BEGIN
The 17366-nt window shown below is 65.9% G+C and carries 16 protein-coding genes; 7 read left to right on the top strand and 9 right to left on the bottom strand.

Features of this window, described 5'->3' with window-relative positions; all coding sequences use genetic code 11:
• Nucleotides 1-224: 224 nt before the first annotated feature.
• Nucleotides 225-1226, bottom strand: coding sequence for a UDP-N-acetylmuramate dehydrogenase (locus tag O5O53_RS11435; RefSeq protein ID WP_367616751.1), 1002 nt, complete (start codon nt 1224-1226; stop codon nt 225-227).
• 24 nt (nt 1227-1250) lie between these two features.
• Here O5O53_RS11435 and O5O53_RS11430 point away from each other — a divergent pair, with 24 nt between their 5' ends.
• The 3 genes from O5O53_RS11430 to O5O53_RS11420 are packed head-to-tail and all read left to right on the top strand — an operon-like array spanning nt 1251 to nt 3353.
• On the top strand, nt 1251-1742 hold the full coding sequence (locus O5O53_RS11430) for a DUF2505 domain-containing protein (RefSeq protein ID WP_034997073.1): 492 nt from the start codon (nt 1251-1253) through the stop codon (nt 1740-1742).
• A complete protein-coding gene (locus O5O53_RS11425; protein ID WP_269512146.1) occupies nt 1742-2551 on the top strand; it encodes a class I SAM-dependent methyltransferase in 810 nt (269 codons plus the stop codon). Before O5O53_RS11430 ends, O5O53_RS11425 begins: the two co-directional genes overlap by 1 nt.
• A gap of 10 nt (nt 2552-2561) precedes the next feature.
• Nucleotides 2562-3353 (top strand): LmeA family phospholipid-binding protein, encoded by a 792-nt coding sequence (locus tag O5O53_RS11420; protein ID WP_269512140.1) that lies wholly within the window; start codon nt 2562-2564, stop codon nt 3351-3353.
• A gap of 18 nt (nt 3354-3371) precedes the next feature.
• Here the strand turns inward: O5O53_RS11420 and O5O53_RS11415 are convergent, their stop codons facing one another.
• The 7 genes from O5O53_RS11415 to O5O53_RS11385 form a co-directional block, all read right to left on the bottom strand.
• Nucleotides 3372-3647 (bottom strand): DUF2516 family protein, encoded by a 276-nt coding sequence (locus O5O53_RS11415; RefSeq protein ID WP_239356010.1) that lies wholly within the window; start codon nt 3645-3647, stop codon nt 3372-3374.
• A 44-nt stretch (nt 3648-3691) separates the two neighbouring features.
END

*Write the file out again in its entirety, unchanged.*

The 17366-nt window shown below is 65.9% G+C and carries 16 protein-coding genes; 7 read left to right on the top strand and 9 right to left on the bottom strand.

Features of this window, described 5'->3' with window-relative positions; all coding sequences use genetic code 11:
• Nucleotides 1-224: 224 nt before the first annotated feature.
• Nucleotides 225-1226, bottom strand: coding sequence for a UDP-N-acetylmuramate dehydrogenase (locus tag O5O53_RS11435; RefSeq protein ID WP_367616751.1), 1002 nt, complete (start codon nt 1224-1226; stop codon nt 225-227).
• 24 nt (nt 1227-1250) lie between these two features.
• Here O5O53_RS11435 and O5O53_RS11430 point away from each other — a divergent pair, with 24 nt between their 5' ends.
• The 3 genes from O5O53_RS11430 to O5O53_RS11420 are packed head-to-tail and all read left to right on the top strand — an operon-like array spanning nt 1251 to nt 3353.
• On the top strand, nt 1251-1742 hold the full coding sequence (locus O5O53_RS11430) for a DUF2505 domain-containing protein (RefSeq protein ID WP_034997073.1): 492 nt from the start codon (nt 1251-1253) through the stop codon (nt 1740-1742).
• A complete protein-coding gene (locus O5O53_RS11425; protein ID WP_269512146.1) occupies nt 1742-2551 on the top strand; it encodes a class I SAM-dependent methyltransferase in 810 nt (269 codons plus the stop codon). Before O5O53_RS11430 ends, O5O53_RS11425 begins: the two co-directional genes overlap by 1 nt.
• A gap of 10 nt (nt 2552-2561) precedes the next feature.
• Nucleotides 2562-3353 (top strand): LmeA family phospholipid-binding protein, encoded by a 792-nt coding sequence (locus tag O5O53_RS11420; protein ID WP_269512140.1) that lies wholly within the window; start codon nt 2562-2564, stop codon nt 3351-3353.
• A gap of 18 nt (nt 3354-3371) precedes the next feature.
• Here the strand turns inward: O5O53_RS11420 and O5O53_RS11415 are convergent, their stop codons facing one another.
• The 7 genes from O5O53_RS11415 to O5O53_RS11385 form a co-directional block, all read right to left on the bottom strand.
• Nucleotides 3372-3647 (bottom strand): DUF2516 family protein, encoded by a 276-nt coding sequence (locus O5O53_RS11415; RefSeq protein ID WP_239356010.1) that lies wholly within the window; start codon nt 3645-3647, stop codon nt 3372-3374.
• A 44-nt stretch (nt 3648-3691) separates the two neighbouring features.